Wallace Markfield, Contender
The novelist and film critic was the most gifted also-ran of the 1960s Jewish-American literary renaissance
Markfield meanwhile was at work on the short story that would implant itself in Alex Portnoy’s mind. His last major piece on movies, “By the Light of the Silvery Screen,” was a position paper also published in Commentary in March 1961, a year before Film Quarterly ran Kael’s not dissimilar, “Is There a Cure for Film Criticism?” Markfield began with the observation that, given the absence of a canon or even an accepted notion that movies deserved serious attention, “the intellectual who turns film critic is letting himself in for a rough time.” Then, with a nod to Agee, Farber, and Kael, he proceeded to give Siegfried Kracauer and Parker Tyler, the twin pillars of American intellectual film analysis, a very rough time indeed—pillorying the former, the Weimar émigré who had more or less invented sociological film criticism with From Caligari to Hitler, for writing an aesthetic treatise on cinema; and the latter, a surrealist poet and author of Magic and Myth of the Movies, for daring to analyze Hollywood products as cultural dreams.
But if Markfield retired ingloriously from the fray, movies figure significantly in his three subsequent novels. In To an Early Grave, as the author would later describe it, “a pair of New York intellectuals test each other’s ability to call back, among other things, 17 movies wherein Bogart was featured but not starred: 9 actors who have played Tarzan; the last line spoken by Victor McLaglen in The Informer; and the name of the Ritz Brothers.” The father of the youthful hero of Teitlebaum’s Window is employed by a Brighton Beach movie-house, and the 10 years between 1932 and 1942 are individuated largely in terms of the era’s popular culture; in the wonderfully titled You Could Live If They Let You (1974), Markfield, having been compared (by Kazin, among others, and like Philip Roth) to a stand-up comedian, took a Lenny Bruce-like comic, interestingly named “Jules Farber,” as his protagonist.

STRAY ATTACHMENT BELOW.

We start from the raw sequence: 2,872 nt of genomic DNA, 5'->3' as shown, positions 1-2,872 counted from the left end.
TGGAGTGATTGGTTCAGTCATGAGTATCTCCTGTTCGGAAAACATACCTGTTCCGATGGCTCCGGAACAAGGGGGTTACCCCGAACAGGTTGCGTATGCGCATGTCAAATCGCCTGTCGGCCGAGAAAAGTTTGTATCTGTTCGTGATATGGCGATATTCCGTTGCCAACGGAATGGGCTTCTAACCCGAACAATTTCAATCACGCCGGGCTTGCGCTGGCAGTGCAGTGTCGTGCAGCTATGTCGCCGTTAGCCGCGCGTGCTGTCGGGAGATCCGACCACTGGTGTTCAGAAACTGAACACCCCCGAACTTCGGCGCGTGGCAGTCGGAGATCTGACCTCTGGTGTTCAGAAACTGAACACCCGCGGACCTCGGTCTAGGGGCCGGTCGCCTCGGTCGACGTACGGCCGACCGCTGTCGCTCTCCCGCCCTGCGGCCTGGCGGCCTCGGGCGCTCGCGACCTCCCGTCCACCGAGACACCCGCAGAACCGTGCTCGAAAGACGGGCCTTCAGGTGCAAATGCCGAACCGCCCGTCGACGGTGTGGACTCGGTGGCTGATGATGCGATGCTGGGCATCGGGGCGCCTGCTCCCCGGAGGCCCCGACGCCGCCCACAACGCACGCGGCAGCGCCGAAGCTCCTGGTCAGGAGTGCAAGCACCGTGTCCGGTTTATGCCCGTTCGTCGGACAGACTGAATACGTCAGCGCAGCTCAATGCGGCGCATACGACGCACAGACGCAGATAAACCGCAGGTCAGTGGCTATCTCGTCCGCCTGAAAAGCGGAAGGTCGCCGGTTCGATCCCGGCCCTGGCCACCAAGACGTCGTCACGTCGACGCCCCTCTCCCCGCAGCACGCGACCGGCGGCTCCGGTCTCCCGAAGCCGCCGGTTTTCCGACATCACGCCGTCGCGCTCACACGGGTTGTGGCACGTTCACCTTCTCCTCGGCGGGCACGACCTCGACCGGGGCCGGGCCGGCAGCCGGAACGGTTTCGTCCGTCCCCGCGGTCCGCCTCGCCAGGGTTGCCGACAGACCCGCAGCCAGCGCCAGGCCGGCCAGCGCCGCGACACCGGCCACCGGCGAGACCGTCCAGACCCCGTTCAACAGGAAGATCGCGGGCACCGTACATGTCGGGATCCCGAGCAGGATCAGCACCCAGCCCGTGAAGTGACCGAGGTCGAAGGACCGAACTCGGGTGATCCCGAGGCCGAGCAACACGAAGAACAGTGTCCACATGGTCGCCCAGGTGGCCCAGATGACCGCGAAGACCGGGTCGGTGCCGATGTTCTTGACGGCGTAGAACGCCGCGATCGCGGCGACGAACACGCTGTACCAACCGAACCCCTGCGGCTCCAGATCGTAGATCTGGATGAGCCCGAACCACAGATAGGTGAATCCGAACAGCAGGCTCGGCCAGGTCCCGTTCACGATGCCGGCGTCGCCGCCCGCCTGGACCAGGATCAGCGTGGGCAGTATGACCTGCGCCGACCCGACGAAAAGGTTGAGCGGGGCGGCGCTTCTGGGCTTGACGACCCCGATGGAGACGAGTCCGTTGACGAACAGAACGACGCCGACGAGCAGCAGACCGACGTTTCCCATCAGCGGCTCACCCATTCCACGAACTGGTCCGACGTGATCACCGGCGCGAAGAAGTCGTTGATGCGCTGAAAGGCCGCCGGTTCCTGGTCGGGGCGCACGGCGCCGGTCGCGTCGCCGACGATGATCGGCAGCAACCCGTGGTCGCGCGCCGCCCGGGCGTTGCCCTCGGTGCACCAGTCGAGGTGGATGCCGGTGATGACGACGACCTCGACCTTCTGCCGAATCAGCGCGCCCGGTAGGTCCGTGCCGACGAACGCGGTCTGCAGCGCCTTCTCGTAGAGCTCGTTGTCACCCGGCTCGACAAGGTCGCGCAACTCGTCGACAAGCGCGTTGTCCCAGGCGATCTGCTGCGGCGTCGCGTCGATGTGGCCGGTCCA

Although dismissed by some as a plotless rant, the novel is actually Markfield’s most avant-garde, with Farber’s compulsive shtick hilariously filtered through the consciousness of the WASP academic who is studying him. The book’s first 44 pages are a comic shpritz unparalleled in the Markfield oeuvre: “My destiny was in the hands of—not Moses Maimonides, but Louis B. Mayer,” Farber raves, riffing on the representation of Jewish mothers in MGM’s biblical spectacles.
Once, only once show them watching a scale, yelling from a window, grating a little horseradish. You want to make Quo Vadis and Ben Hur? Go ahead, you’re entitled. Give a little boost, though to your own. It’s costing you anyway for a nativity scene, so punch up the Virgin Mary part. “Cheapskates, lice, pascudnyakim! You see my presents? Frankincense, myrrh. … I need it badly? I still got in my closet a jar garlic powder, it’s not even touched because by me spices are poison. Not even a box bridge mix, in Galilee they’re selling the best bridge mix fifty-nine shekels a pound. Do I care? I’m only embarrassed for the innkeeper.”
And so on.
Although Markfield must have known that, published a few months ahead of You Could Live If They Let You, Albert Goldman’s massive biography Ladies and Gentlemen, Lenny Bruce! would upstage his novel. Still, he gave the Goldman book a wonderfully generous New York Times review. You Could Live If They Let You was, on the other hand, slammed in the Times by Robert Alter, a long-standing foe of the Jewish American literary renaissance who used his review to knock Roth, Markfield’s fellow ethnic “mimic,” as well. “Farber intimates that reality itself may have become a hopeless mishmash of vulgar inanities,” Alter observed.